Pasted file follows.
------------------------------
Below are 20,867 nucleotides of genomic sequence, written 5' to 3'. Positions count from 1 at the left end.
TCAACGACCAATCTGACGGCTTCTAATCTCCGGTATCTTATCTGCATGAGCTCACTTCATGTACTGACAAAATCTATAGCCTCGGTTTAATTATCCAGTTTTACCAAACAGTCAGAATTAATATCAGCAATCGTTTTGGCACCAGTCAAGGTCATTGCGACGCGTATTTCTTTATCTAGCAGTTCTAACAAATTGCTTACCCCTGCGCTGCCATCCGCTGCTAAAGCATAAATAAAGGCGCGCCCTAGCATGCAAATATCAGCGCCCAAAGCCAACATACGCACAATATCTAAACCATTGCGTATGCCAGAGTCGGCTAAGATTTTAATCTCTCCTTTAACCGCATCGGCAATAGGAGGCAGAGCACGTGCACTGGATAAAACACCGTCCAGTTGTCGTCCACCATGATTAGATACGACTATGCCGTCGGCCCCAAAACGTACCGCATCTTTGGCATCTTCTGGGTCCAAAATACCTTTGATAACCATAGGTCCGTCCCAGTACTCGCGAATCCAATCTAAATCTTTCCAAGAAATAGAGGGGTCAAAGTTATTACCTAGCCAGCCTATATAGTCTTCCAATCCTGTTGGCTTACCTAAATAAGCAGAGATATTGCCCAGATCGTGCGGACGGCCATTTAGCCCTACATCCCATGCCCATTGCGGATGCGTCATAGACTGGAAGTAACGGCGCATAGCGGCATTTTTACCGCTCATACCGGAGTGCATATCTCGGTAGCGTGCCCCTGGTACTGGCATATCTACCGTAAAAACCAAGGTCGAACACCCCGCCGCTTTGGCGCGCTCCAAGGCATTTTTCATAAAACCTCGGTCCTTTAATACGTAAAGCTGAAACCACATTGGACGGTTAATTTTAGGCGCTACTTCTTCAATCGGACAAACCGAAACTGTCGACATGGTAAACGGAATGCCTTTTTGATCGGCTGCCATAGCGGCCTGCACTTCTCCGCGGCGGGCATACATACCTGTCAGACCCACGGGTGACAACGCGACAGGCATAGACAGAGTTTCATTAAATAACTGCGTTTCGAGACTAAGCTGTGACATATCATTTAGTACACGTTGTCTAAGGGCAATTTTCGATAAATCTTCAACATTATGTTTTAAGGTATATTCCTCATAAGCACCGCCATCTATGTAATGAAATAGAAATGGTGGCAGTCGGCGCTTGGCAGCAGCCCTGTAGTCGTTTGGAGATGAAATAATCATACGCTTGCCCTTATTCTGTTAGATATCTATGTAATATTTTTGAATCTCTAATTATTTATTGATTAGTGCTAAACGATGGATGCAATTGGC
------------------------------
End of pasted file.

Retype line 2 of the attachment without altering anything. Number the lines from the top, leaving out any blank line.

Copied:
TCAACGACCAATCTGACGGCTTCTAATCTCCGGTATCTTATCTGCATGAGCTCACTTCATGTACTGACAAAATCTATAGCCTCGGTTTAATTATCCAGTTTTACCAAACAGTCAGAATTAATATCAGCAATCGTTTTGGCACCAGTCAAGGTCATTGCGACGCGTATTTCTTTATCTAGCAGTTCTAACAAATTGCTTACCCCTGCGCTGCCATCCGCTGCTAAAGCATAAATAAAGGCGCGCCCTAGCATGCAAATATCAGCGCCCAAAGCCAACATACGCACAATATCTAAACCATTGCGTATGCCAGAGTCGGCTAAGATTTTAATCTCTCCTTTAACCGCATCGGCAATAGGAGGCAGAGCACGTGCACTGGATAAAACACCGTCCAGTTGTCGTCCACCATGATTAGATACGACTATGCCGTCGGCCCCAAAACGTACCGCATCTTTGGCATCTTCTGGGTCCAAAATACCTTTGATAACCATAGGTCCGTCCCAGTACTCGCGAATCCAATCTAAATCTTTCCAAGAAATAGAGGGGTCAAAGTTATTACCTAGCCAGCCTATATAGTCTTCCAATCCTGTTGGCTTACCTAAATAAGCAGAGATATTGCCCAGATCGTGCGGACGGCCATTTAGCCCTACATCCCATGCCCATTGCGGATGCGTCATAGACTGGAAGTAACGGCGCATAGCGGCATTTTTACCGCTCATACCGGAGTGCATATCTCGGTAGCGTGCCCCTGGTACTGGCATATCTACCGTAAAAACCAAGGTCGAACACCCCGCCGCTTTGGCGCGCTCCAAGGCATTTTTCATAAAACCTCGGTCCTTTAATACGTAAAGCTGAAACCACATTGGACGGTTAATTTTAGGCGCTACTTCTTCAATCGGACAAACCGAAACTGTCGACATGGTAAACGGAATGCCTTTTTGATCGGCTGCCATAGCGGCCTGCACTTCTCCGCGGCGGGCATACATACCTGTCAGACCCACGGGTGACAACGCGACAGGCATAGACAGAGTTTCATTAAATAACTGCGTTTCGAGACTAAGCTGTGACATATCATTTAGTACACGTTGTCTAAGGGCAATTTTCGATAAATCTTCAACATTATGTTTTAAGGTATATTCCTCATAAGCACCGCCATCTATGTAATGAAATAGAAATGGTGGCAGTCGGCGCTTGGCAGCAGCCCTGTAGTCGTTTGGAGATGAAATAATCATACGCTTGCCCTTATTCTGTTAGATATCTATGTAATATTTTTGAATCTCTAATTATTTATTGATTAGTGCTAAACGATGGATGCAATTGGC